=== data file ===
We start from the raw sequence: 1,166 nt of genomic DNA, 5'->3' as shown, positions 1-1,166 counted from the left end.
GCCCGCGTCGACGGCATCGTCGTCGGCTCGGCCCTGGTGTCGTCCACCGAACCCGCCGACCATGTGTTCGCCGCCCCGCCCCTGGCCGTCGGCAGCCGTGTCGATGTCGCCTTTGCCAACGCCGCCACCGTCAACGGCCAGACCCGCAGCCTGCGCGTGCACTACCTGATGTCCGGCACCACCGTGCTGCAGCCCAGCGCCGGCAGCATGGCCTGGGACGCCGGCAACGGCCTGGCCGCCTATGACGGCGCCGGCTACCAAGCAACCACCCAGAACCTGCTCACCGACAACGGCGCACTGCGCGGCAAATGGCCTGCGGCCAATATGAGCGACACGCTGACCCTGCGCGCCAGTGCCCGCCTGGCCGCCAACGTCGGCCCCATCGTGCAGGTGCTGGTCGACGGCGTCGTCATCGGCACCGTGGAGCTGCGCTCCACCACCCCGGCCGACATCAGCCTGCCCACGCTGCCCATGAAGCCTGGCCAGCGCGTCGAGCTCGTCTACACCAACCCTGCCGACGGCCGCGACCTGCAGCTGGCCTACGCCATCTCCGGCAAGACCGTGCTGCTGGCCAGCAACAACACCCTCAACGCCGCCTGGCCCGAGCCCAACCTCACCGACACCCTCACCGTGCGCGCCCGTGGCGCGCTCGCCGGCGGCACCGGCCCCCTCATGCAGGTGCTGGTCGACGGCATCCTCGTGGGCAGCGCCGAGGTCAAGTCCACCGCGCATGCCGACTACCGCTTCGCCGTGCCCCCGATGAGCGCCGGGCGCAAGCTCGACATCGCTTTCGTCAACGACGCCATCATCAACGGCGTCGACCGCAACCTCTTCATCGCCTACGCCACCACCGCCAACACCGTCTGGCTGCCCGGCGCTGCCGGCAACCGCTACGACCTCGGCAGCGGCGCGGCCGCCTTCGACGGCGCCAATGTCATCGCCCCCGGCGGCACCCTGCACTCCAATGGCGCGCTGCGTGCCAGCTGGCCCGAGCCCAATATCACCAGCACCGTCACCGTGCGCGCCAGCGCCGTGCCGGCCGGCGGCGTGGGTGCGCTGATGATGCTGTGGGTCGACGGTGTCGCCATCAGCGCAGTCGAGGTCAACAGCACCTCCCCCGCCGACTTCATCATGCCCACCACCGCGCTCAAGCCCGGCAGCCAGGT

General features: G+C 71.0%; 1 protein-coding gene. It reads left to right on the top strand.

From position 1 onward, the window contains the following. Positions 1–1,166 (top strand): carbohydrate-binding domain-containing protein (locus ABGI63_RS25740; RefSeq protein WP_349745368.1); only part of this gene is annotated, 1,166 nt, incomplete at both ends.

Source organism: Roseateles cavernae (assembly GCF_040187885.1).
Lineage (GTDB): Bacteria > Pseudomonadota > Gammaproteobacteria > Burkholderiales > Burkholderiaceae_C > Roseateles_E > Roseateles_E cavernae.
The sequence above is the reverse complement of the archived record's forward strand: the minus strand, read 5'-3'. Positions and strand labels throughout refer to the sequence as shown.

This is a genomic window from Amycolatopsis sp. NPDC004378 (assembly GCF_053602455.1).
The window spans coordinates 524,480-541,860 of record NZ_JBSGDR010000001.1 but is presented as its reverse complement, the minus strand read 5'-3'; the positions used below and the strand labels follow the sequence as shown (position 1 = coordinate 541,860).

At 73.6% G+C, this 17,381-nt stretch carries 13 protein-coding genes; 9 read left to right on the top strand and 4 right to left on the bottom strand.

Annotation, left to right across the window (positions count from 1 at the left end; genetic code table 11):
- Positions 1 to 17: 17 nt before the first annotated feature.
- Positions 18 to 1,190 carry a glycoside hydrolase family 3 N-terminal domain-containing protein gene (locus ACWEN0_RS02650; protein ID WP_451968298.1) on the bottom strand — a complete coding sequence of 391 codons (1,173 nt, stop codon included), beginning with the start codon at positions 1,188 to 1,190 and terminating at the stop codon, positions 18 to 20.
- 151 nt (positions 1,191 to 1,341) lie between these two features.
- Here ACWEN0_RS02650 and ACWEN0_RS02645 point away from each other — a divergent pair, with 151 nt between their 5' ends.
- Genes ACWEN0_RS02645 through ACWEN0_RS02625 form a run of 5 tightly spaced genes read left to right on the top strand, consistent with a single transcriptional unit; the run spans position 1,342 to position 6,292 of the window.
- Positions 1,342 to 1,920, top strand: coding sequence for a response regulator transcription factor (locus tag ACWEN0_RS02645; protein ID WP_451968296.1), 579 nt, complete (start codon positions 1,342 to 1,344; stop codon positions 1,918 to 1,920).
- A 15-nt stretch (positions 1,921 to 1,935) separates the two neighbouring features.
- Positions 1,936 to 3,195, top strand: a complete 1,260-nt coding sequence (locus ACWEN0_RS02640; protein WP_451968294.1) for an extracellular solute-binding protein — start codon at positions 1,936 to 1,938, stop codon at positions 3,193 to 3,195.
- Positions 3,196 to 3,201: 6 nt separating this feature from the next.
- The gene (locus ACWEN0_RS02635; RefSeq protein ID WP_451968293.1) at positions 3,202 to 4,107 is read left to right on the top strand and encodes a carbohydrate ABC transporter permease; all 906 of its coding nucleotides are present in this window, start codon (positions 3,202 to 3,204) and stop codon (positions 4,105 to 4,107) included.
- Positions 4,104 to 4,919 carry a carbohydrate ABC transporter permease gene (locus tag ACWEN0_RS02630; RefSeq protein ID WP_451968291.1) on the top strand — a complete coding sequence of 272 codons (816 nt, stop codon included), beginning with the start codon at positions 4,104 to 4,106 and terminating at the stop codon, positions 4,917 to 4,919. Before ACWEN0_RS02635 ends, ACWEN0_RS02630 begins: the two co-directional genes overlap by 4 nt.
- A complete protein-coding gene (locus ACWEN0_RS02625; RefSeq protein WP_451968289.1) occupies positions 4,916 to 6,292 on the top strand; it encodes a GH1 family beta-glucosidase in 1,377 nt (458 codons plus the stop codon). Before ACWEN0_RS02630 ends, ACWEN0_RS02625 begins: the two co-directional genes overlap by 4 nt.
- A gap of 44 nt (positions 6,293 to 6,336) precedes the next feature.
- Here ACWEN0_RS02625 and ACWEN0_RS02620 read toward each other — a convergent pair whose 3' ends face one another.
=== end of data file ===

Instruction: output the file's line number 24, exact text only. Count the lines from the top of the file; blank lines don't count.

- A gap of 44 nt (positions 6,293 to 6,336) precedes the next feature.